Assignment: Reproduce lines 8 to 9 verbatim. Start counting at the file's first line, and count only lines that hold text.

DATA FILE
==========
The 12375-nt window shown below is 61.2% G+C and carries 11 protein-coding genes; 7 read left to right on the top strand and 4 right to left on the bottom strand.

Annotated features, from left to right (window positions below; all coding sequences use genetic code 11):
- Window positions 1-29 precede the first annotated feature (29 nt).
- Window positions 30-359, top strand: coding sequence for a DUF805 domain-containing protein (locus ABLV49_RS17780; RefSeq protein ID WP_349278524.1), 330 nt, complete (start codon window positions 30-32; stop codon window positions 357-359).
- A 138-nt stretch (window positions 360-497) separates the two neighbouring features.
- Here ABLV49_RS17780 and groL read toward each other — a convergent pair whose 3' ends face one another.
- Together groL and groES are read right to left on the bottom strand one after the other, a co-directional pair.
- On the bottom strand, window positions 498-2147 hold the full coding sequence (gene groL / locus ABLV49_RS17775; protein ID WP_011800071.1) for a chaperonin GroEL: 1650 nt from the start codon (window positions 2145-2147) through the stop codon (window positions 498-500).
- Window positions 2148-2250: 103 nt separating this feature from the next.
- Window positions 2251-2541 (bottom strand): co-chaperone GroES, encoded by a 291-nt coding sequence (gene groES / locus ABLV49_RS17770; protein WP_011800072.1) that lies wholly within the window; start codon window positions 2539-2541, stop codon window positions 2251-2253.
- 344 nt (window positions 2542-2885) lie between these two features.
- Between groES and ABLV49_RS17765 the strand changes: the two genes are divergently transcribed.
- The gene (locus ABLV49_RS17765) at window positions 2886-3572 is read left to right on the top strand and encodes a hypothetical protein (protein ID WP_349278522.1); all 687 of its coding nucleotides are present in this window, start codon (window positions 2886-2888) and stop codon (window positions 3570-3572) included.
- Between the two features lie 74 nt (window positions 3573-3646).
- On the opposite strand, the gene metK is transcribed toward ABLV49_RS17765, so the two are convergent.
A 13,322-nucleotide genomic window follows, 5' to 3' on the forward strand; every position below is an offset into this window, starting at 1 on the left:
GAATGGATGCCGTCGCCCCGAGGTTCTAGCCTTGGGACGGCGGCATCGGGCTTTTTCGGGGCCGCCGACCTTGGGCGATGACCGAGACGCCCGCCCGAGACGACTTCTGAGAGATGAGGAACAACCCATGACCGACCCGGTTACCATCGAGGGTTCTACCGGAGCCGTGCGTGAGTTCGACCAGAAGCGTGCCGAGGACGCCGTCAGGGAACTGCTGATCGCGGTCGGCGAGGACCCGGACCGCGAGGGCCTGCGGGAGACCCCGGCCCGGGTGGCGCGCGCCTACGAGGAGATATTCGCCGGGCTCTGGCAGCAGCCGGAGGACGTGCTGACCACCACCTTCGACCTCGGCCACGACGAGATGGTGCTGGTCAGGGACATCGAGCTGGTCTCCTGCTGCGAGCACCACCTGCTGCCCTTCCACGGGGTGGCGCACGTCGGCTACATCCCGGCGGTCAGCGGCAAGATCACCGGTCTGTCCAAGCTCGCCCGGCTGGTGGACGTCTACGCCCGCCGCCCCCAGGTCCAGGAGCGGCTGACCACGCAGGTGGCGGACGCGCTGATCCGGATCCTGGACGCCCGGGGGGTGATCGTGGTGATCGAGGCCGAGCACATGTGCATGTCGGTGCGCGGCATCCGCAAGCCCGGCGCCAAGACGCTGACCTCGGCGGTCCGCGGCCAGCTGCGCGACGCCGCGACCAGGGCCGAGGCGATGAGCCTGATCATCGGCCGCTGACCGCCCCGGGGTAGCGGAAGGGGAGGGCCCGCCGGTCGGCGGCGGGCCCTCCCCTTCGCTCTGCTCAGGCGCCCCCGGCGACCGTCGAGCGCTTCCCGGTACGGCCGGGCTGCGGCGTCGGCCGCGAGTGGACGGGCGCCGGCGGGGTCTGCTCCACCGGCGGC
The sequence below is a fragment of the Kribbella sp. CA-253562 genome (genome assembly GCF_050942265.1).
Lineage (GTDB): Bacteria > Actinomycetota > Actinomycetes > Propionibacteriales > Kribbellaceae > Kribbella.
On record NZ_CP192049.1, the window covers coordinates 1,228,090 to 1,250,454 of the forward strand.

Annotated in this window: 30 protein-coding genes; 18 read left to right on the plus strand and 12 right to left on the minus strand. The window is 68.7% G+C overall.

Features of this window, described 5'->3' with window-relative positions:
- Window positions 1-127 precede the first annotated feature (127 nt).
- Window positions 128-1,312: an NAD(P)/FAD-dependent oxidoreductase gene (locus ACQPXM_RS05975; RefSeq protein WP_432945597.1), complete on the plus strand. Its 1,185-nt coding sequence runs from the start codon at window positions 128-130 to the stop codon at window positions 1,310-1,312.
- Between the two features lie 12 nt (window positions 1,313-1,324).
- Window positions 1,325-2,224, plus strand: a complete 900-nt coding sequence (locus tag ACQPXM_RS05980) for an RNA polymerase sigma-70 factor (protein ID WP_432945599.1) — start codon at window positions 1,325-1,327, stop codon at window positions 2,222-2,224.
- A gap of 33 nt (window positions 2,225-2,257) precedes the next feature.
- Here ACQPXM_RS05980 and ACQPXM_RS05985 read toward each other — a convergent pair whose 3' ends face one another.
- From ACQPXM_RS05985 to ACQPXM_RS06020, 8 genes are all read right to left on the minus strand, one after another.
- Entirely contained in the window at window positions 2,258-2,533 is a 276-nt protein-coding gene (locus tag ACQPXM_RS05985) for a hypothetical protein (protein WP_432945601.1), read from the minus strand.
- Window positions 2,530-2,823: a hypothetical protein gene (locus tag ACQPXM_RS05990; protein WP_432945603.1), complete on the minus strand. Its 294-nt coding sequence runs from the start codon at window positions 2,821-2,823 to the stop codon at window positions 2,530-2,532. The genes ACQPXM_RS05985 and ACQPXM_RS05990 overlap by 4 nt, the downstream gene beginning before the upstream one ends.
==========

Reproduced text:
- On the bottom strand, window positions 498-2147 hold the full coding sequence (gene groL / locus ABLV49_RS17775; protein ID WP_011800071.1) for a chaperonin GroEL: 1650 nt from the start codon (window positions 2145-2147) through the stop codon (window positions 498-500).
- Window positions 2148-2250: 103 nt separating this feature from the next.